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‘A continuous effort’: How Temple’s COVID-19 Testing Program was Built

Words by: Edirin Oputu | Photography by: Joseph Labolito

POSTED ON April 06, 2021

When the spring semester began in January, it was accompanied by the launch of Temple’s COVID-19 testing program: multiple testing sites, the university’s own specially developed testing kits and process, and a designated lab where tests would be screened. 

The result of months of work, the program was a universitywide collaboration involving dozens of members of Temple’s community, from the Lewis Katz School of Medicine to Student and Employee Health Services and Information Technology Services.

The initial plan last March had been to use “off-the-shelf” test kits and technology made by Thermo Fisher Scientific, a leading science and technology firm. But COVID-19 testing materials were in such high demand that the company could not keep up.  

“Many of the manufacturers of equipment had very specific reagents [supplies needed for the test] and test kits that were being used within that equipment,” said John Daly, dean of the Katz School of Medicine. “Consequently they had supply problems. An institution that was relying upon very specific equipment and very specific testing kits had difficulty in obtaining what it needed.”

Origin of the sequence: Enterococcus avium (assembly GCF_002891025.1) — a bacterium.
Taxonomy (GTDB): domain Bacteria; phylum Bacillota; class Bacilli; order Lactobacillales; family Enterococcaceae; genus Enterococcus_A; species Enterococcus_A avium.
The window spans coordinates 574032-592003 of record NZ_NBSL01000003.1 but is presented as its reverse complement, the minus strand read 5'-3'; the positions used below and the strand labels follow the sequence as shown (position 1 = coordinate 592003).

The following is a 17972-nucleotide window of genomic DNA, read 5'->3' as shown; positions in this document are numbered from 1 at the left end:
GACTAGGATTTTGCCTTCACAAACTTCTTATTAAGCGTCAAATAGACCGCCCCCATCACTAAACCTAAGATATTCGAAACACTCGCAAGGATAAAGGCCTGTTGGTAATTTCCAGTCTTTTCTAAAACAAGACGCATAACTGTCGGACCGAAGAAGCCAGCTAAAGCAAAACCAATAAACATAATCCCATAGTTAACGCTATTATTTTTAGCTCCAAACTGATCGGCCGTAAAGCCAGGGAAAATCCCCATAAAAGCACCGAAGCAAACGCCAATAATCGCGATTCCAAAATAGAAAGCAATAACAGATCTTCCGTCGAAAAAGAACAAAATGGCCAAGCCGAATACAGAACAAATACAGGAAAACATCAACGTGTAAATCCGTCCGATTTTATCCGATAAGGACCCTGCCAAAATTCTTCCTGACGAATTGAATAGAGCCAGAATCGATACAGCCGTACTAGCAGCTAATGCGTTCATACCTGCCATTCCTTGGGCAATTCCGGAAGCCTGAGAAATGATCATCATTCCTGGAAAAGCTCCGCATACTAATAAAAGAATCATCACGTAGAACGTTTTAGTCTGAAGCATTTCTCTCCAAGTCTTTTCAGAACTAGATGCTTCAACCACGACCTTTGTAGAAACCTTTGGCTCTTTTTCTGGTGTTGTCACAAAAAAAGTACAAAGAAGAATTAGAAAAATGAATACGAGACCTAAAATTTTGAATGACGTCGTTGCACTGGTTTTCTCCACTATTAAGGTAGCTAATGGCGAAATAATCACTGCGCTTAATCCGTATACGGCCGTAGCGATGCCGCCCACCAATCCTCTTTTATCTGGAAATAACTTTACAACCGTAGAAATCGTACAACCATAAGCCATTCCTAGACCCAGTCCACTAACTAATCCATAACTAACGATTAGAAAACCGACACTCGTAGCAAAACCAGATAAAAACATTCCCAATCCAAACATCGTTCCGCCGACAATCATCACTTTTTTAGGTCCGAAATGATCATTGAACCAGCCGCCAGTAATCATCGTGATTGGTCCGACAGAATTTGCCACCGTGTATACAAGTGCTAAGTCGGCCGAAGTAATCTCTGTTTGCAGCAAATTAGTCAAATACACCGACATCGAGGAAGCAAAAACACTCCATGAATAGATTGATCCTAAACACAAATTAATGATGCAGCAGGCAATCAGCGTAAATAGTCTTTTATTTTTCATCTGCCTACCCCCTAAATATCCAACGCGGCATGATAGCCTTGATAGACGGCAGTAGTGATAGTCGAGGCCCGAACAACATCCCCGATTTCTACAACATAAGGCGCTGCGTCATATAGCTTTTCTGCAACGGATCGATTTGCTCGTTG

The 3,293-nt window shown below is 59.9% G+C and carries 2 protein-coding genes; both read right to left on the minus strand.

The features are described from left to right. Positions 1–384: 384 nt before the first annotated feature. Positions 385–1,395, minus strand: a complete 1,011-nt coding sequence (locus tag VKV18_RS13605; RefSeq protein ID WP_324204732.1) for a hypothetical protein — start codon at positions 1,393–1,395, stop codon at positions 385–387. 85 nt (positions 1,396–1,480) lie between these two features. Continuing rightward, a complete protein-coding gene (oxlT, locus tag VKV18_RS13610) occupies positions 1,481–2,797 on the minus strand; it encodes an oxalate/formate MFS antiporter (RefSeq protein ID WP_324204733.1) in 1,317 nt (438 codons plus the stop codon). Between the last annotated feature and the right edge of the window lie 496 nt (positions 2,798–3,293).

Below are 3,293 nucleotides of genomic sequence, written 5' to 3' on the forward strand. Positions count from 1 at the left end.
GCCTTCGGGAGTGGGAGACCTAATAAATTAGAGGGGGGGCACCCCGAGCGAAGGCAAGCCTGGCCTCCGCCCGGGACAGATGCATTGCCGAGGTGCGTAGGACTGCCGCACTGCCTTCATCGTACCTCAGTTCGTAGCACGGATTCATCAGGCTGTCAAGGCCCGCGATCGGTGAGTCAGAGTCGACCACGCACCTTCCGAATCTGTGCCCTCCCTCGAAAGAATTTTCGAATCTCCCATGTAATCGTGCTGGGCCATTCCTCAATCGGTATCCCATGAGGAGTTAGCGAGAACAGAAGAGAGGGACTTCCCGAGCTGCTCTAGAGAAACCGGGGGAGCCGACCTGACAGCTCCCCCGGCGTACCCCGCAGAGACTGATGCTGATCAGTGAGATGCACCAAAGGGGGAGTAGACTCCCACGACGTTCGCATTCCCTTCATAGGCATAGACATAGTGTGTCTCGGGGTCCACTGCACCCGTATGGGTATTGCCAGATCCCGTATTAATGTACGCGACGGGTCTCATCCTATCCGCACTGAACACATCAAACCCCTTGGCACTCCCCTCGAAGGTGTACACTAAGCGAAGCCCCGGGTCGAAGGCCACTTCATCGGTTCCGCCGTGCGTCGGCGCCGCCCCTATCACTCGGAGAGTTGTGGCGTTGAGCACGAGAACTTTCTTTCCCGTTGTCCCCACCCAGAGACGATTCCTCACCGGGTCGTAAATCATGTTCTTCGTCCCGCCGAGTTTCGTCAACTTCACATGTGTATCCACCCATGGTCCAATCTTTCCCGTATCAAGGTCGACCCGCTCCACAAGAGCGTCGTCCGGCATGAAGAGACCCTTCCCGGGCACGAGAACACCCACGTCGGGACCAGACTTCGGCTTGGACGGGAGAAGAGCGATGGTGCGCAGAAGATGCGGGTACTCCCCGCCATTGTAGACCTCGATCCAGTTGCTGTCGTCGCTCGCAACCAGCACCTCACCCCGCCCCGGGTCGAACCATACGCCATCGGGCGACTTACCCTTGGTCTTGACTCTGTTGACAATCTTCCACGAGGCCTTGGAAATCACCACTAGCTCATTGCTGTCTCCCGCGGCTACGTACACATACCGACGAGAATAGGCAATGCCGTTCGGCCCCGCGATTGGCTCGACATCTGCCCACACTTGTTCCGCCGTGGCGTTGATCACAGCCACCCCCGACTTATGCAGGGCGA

Instead Temple began working with another biotechnology company, until a large shipment was delayed in Alaska for more than 10 days. The shipment thawed and the contents were ruined.

“That’s when we decided that we were going to develop an assay [the term used for the process of determining a COVID-19 test result] using off-the-shelf reagents ourselves,” said Glenn Gerhard, chair of the Department of Medical Genetics and Molecular Biochemistry at the Katz School of Medicine and head of the university’s COVID-19 testing lab. “Instead of buying a brand name test, you go generic and make your own. The sequence of the SARS-CoV-2 virus has been published and there’s several different assays around the world. So we used those as a guide to develop our own in-house protocol.”

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